The appellant's complaint was dismissed with prejudice on January 3, 1980, as sanction for repeated failure to comply with court orders regarding discovery. At that time, the dismissal was not appealable as a matter of right due to the pendancy of counterclaims filed by the appellees. However, these counterclaims were voluntarily dismissed on February 25, 1980. Then, on March 19, 1980, the appellant sought to dismiss his complaint without prejudice, even though the trial court had already dismissed it with prejudice. On August 15, 1980, in response to a request by the appellees, the trial court entered an order stating that the dismissal of January 3 had become a final judgment on February 25, 1980, when the appellees dismissed their counterclaims. However, this order also contained language indicating that it was itself an entry of final judgment in the case. The appellant has filed a notice of appeal from this order of August 15, 1980. Held:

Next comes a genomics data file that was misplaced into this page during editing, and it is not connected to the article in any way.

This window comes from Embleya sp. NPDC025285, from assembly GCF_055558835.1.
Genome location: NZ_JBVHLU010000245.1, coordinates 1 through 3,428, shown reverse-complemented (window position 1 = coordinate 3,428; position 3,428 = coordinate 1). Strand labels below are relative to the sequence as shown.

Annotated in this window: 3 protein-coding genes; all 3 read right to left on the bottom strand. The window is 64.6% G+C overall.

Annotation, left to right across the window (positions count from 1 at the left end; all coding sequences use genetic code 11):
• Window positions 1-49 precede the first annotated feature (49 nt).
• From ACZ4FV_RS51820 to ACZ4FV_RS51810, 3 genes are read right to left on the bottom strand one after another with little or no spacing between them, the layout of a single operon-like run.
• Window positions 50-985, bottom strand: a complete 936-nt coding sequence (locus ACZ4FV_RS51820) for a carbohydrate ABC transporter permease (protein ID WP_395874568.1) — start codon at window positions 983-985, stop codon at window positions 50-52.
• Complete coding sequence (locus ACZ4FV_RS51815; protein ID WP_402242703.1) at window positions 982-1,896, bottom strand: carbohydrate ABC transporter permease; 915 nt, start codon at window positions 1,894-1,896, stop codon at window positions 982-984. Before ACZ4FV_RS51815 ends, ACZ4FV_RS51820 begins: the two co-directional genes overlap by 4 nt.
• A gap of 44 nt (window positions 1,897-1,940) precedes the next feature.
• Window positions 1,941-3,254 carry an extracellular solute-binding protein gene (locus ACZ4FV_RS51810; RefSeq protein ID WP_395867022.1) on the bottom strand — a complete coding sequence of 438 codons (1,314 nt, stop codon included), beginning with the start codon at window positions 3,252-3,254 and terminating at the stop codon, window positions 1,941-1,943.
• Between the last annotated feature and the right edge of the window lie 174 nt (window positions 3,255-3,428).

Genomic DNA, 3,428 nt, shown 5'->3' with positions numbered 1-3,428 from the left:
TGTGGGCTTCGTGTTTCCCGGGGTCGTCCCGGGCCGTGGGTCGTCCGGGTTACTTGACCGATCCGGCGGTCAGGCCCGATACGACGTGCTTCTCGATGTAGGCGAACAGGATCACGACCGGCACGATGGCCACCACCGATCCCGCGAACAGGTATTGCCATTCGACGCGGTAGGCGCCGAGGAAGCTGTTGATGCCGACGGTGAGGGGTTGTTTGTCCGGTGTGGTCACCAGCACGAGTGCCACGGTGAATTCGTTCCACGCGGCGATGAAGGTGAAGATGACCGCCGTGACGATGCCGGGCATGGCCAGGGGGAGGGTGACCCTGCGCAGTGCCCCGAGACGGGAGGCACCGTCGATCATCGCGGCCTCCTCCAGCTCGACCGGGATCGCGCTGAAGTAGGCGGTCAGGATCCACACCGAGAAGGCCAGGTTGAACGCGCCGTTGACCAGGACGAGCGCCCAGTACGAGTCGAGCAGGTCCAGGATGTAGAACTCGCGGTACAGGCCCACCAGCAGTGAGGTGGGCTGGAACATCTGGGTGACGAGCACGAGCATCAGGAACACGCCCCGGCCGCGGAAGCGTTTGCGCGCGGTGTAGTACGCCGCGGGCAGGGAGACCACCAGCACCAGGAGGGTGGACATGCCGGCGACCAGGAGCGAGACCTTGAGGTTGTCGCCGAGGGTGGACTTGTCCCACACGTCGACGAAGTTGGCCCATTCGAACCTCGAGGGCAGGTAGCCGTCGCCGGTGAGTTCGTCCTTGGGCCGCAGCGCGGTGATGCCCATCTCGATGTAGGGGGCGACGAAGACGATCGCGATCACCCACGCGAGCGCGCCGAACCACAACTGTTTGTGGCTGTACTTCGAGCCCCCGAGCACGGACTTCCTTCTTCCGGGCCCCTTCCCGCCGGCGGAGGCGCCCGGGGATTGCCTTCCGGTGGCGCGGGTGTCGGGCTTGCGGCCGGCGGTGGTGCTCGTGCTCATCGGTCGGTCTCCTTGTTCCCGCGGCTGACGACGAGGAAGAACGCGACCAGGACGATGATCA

Pursuant to Code Ann. 6-701 (a) (1) (as amended through Ga. L. 1979, pp. 619, 620) an appeal may be taken as a matter of right "[w]here the judgment is final -- that is to say -- where the cause is no longer pending in the court below . . ." We have previously held that even though an order does not specify that it is a grant of final judgment, it nevertheless constitutes a final judgment within the meaning of the statute where it leaves no issues remaining to be resolved, constitutes the court's final ruling on the merits of the action, and leaves the parties with no further recourse in the trial court. Herring v. Herring, 143 Ga. App. 286 (1) (238 SE2d 240) (1977)
. The court's dismissal order of January 3, 1980, was not, of course, such an order at the time it was entered, since the appellees' counterclaims were still pending. However, it became such an order on February 25, 1980, when the counterclaims were voluntarily dismissed, because as of that point nothing remained "pending in the court below." It follows that the time for filing the notice of appeal began to run on that date. Such being the case, the trial court was powerless to extend the time by entering a subsequent order reaffirming the dismissal of the complaint, even had it intended to do so. Accord, Shepherd v. Epps, 242 Ga. 322 (1) (249 SE2d 33) (1978)
; Security Branding v. Corbitt, 144 Ga. App. 164 (1) (240 SE2d 728) (1977)
. To rule otherwise would be to allow a case to be considered "pending" and thus appealable for years after final disposition of the merits. This appeal is accordingly dismissed as untimely filed. See generally Code Ann. 6-803, 804, 809 (b).
J. L. Edmondson, for appellees.